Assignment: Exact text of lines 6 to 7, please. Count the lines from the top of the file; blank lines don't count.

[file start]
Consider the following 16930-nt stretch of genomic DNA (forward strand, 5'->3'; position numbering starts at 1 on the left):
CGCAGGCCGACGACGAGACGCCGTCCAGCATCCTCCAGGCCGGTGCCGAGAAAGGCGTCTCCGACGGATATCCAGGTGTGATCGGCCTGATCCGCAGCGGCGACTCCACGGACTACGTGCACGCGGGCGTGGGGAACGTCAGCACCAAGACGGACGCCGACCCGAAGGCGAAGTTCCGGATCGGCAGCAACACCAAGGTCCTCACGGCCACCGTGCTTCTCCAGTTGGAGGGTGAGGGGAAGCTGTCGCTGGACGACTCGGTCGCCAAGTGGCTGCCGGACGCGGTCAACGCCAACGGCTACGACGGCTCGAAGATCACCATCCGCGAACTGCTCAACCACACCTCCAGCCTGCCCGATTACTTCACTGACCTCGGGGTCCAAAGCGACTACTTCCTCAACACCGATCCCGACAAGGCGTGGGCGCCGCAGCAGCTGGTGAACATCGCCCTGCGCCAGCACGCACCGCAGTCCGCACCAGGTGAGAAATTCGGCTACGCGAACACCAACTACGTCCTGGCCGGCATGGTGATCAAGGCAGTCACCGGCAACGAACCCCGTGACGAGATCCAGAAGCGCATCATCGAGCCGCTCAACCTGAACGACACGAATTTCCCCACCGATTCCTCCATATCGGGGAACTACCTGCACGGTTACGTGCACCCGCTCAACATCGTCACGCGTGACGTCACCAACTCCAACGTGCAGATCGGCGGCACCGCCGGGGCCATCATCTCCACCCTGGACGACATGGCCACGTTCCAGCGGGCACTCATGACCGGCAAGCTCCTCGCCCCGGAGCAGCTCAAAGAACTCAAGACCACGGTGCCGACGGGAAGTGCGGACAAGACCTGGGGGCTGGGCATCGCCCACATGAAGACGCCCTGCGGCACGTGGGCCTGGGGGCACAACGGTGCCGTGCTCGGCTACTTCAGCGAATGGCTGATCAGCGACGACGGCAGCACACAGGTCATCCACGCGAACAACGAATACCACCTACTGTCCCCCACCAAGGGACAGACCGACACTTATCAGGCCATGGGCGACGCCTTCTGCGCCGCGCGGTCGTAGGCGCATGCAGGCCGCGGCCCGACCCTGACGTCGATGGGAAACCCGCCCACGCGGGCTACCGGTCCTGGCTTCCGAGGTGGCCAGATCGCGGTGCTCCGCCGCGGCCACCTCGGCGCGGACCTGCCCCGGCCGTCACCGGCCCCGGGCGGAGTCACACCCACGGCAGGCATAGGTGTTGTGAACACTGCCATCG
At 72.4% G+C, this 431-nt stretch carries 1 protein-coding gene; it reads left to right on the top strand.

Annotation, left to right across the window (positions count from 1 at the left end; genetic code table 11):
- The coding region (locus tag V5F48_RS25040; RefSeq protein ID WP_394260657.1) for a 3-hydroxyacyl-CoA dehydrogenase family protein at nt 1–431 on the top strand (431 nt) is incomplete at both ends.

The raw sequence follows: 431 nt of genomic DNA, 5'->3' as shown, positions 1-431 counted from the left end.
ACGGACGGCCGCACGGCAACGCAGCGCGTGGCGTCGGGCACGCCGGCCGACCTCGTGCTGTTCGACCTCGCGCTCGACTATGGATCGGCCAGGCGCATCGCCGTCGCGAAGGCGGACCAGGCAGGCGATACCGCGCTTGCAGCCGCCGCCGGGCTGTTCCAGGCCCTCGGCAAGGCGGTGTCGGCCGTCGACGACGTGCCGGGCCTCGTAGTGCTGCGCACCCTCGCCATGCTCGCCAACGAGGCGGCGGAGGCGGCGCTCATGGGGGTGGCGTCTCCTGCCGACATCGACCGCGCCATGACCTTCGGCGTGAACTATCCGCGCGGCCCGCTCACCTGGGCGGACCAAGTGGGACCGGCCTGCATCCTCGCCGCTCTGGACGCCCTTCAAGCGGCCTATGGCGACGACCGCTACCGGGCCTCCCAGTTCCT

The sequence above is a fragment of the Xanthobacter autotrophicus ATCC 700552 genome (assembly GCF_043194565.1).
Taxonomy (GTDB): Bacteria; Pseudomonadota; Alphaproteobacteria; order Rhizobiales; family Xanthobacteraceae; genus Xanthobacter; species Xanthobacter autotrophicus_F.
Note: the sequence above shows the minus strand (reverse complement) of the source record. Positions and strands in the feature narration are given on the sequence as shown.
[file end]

The raw sequence follows: 431 nt of genomic DNA, 5'->3' as shown, positions 1-431 counted from the left end.
ACGGACGGCCGCACGGCAACGCAGCGCGTGGCGTCGGGCACGCCGGCCGACCTCGTGCTGTTCGACCTCGCGCTCGACTATGGATCGGCCAGGCGCATCGCCGTCGCGAAGGCGGACCAGGCAGGCGATACCGCGCTTGCAGCCGCCGCCGGGCTGTTCCAGGCCCTCGGCAAGGCGGTGTCGGCCGTCGACGACGTGCCGGGCCTCGTAGTGCTGCGCACCCTCGCCATGCTCGCCAACGAGGCGGCGGAGGCGGCGCTCATGGGGGTGGCGTCTCCTGCCGACATCGACCGCGCCATGACCTTCGGCGTGAACTATCCGCGCGGCCCGCTCACCTGGGCGGACCAAGTGGGACCGGCCTGCATCCTCGCCGCTCTGGACGCCCTTCAAGCGGCCTATGGCGACGACCGCTACCGGGCCTCCCAGTTCCT